Maryland regulators have blocked two large solar power projects in Charles County that together would have cleared 400 acres of woodlands. Some environmentalists hailed the decisions while others lamented them, highlighting tensions in the state over the siting of renewable energy projects.Relatively young trees grow in an area that had been cleared on the 537-acre mostly wooded tract where Origis Energy USA had proposed installing 100,000 solar panels. (Dave Harp)

The Maryland Department of the Environment (MDE) announced Wednesday that it had denied a wetlands and waterways permit to put about 100,000 photovoltaic panels on a mostly wooded tract near La Plata that would have sold electricity to Georgetown University.

The MDE also declared that a second project planning about 80,000 more solar panels a few miles away did not meet the state’s requirements for protecting a high-quality stream flowing by that heavily forested site. That project would have produced power for the Southern Maryland Electric Cooperative, or SMECO.

MDE Secretary Ben Grumbles said in a statement that the projects posed “an unacceptable trade-off for the environmental benefits of clean energy.”

“While Maryland strongly supports the increased use of clean and renewable energy sources,” Grumbles said, “these two proposed projects would harm the nearby high-quality stream in Charles County and threaten our continued restoration progress in the Chesapeake Bay watershed.”

Origis Energy, the Miami-based developer of both projects, did not respond to requests for comment.

The larger of the two projects, on Shugart Valley Place, would have produced nearly half of the electricity consumed by Georgetown University. The proposal was a centerpiece of the university’s efforts to shrink the carbon footprint of its District of Columbia campus.

But the plan drew fierce and wide-ranging opposition because it called for clearing 210 acres of trees in Charles County’s Nanjemoy Peninsula. The Audubon Society has identified the 537-acre site as part of an “important bird area” on the peninsula because of the habitat the woods provide, particularly for species that need undisturbed forest to nest.

“This is really good news for the forest birds that live at this site,” said David Curson, interim executive director of Audubon Maryland-DC. The peninsula harbors the largest contiguous forest in Southern Maryland, he said, where species such as the wood thrush, prothonotary warbler and Eastern whip-poor-will have been seen.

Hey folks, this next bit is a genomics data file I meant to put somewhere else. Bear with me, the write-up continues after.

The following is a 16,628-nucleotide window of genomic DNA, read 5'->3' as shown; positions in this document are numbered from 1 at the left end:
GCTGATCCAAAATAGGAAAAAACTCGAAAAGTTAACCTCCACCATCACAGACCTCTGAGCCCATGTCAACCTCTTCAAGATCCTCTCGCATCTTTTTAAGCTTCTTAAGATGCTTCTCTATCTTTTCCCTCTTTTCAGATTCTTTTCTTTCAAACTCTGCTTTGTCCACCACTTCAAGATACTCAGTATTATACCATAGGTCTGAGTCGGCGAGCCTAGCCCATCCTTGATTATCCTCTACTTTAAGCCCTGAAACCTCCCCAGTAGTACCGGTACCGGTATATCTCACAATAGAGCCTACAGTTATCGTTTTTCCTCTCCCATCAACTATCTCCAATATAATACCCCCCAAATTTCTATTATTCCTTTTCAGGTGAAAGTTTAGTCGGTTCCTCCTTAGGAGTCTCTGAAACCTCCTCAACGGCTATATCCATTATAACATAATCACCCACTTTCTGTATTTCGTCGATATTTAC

Environmentalists also had voiced concern about the consequences the project construction could have had on Wards Run, which flows through the site on its way to the Potomac River.

The Maryland Department of the Environment has denied permits for two solar energy projects proposed for Charles County. (Lucidity Information Design, LLC)The MDE declared that Origis had “failed to document and demonstrate that a serious effort was made to avoid, minimize and mitigate or otherwise offset the [project’s] effects on water quality.”

Alison Prost, Maryland executive director of the Chesapeake Bay Foundation, applauded the MDE decision and said she hoped it would set a precedent. While Georgetown’s embrace of solar is “admirable,” she said, “clean energy should never require clearing high-quality forests.”

The other solar project, on Ripley Road, had not generated nearly as much pushback, and the state Public Service Commission had conditionally approved the project more than a year ago. But the MDE announcement said the developer had not met a key condition, requiring that Mill Run, which flows through that 300-acre site, be protected from any harm caused by the clearing of 190 acres of trees there.

“MDE does not consider the economic or social benefits of the proposed project to justify any decrease in water quality,” the agency announcement said.